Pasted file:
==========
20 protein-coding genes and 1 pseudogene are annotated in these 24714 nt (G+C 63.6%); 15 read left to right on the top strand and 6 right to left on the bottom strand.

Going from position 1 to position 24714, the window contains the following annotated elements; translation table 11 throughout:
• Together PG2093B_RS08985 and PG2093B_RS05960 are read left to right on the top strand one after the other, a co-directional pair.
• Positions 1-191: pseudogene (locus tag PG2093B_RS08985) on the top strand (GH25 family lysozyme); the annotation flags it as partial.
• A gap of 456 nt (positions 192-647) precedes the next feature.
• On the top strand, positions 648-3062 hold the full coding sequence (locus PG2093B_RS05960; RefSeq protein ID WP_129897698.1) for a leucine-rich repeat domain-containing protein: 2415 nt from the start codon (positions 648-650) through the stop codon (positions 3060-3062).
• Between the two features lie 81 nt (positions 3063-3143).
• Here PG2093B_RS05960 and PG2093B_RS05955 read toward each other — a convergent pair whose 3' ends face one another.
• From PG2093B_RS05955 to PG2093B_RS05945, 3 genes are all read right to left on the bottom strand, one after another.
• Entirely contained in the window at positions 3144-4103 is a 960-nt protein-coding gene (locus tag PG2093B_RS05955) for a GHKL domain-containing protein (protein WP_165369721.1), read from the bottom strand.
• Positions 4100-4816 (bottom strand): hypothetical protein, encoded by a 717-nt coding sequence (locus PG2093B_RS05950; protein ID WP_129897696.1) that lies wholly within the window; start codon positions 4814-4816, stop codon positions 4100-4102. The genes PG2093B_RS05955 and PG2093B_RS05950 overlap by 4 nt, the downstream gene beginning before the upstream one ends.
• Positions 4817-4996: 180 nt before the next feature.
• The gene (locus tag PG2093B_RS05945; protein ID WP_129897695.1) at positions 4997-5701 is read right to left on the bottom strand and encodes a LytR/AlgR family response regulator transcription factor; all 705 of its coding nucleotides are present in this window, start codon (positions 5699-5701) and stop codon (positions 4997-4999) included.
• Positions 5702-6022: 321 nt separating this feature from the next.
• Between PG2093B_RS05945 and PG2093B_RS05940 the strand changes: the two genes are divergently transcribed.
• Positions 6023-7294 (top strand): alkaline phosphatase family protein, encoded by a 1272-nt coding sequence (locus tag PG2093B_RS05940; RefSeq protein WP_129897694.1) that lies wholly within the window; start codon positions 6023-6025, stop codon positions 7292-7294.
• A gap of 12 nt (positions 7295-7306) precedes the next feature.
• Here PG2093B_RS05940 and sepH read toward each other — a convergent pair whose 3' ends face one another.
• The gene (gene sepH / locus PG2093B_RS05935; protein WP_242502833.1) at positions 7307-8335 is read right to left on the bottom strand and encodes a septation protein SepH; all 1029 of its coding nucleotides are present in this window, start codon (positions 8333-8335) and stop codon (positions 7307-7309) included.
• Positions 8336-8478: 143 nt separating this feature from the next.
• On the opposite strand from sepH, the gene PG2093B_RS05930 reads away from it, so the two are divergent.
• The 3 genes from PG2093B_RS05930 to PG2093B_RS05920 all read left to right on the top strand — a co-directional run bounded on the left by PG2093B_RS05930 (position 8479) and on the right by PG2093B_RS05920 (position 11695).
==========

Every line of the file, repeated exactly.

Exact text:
20 protein-coding genes and 1 pseudogene are annotated in these 24714 nt (G+C 63.6%); 15 read left to right on the top strand and 6 right to left on the bottom strand.

Going from position 1 to position 24714, the window contains the following annotated elements; translation table 11 throughout:
• Together PG2093B_RS08985 and PG2093B_RS05960 are read left to right on the top strand one after the other, a co-directional pair.
• Positions 1-191: pseudogene (locus tag PG2093B_RS08985) on the top strand (GH25 family lysozyme); the annotation flags it as partial.
• A gap of 456 nt (positions 192-647) precedes the next feature.
• On the top strand, positions 648-3062 hold the full coding sequence (locus PG2093B_RS05960; RefSeq protein ID WP_129897698.1) for a leucine-rich repeat domain-containing protein: 2415 nt from the start codon (positions 648-650) through the stop codon (positions 3060-3062).
• Between the two features lie 81 nt (positions 3063-3143).
• Here PG2093B_RS05960 and PG2093B_RS05955 read toward each other — a convergent pair whose 3' ends face one another.
• From PG2093B_RS05955 to PG2093B_RS05945, 3 genes are all read right to left on the bottom strand, one after another.
• Entirely contained in the window at positions 3144-4103 is a 960-nt protein-coding gene (locus tag PG2093B_RS05955) for a GHKL domain-containing protein (protein WP_165369721.1), read from the bottom strand.
• Positions 4100-4816 (bottom strand): hypothetical protein, encoded by a 717-nt coding sequence (locus PG2093B_RS05950; protein ID WP_129897696.1) that lies wholly within the window; start codon positions 4814-4816, stop codon positions 4100-4102. The genes PG2093B_RS05955 and PG2093B_RS05950 overlap by 4 nt, the downstream gene beginning before the upstream one ends.
• Positions 4817-4996: 180 nt before the next feature.
• The gene (locus tag PG2093B_RS05945; protein ID WP_129897695.1) at positions 4997-5701 is read right to left on the bottom strand and encodes a LytR/AlgR family response regulator transcription factor; all 705 of its coding nucleotides are present in this window, start codon (positions 5699-5701) and stop codon (positions 4997-4999) included.
• Positions 5702-6022: 321 nt separating this feature from the next.
• Between PG2093B_RS05945 and PG2093B_RS05940 the strand changes: the two genes are divergently transcribed.
• Positions 6023-7294 (top strand): alkaline phosphatase family protein, encoded by a 1272-nt coding sequence (locus tag PG2093B_RS05940; RefSeq protein WP_129897694.1) that lies wholly within the window; start codon positions 6023-6025, stop codon positions 7292-7294.
• A gap of 12 nt (positions 7295-7306) precedes the next feature.
• Here PG2093B_RS05940 and sepH read toward each other — a convergent pair whose 3' ends face one another.
• The gene (gene sepH / locus PG2093B_RS05935; protein WP_242502833.1) at positions 7307-8335 is read right to left on the bottom strand and encodes a septation protein SepH; all 1029 of its coding nucleotides are present in this window, start codon (positions 8333-8335) and stop codon (positions 7307-7309) included.
• Positions 8336-8478: 143 nt separating this feature from the next.
• On the opposite strand from sepH, the gene PG2093B_RS05930 reads away from it, so the two are divergent.
• The 3 genes from PG2093B_RS05930 to PG2093B_RS05920 all read left to right on the top strand — a co-directional run bounded on the left by PG2093B_RS05930 (position 8479) and on the right by PG2093B_RS05920 (position 11695).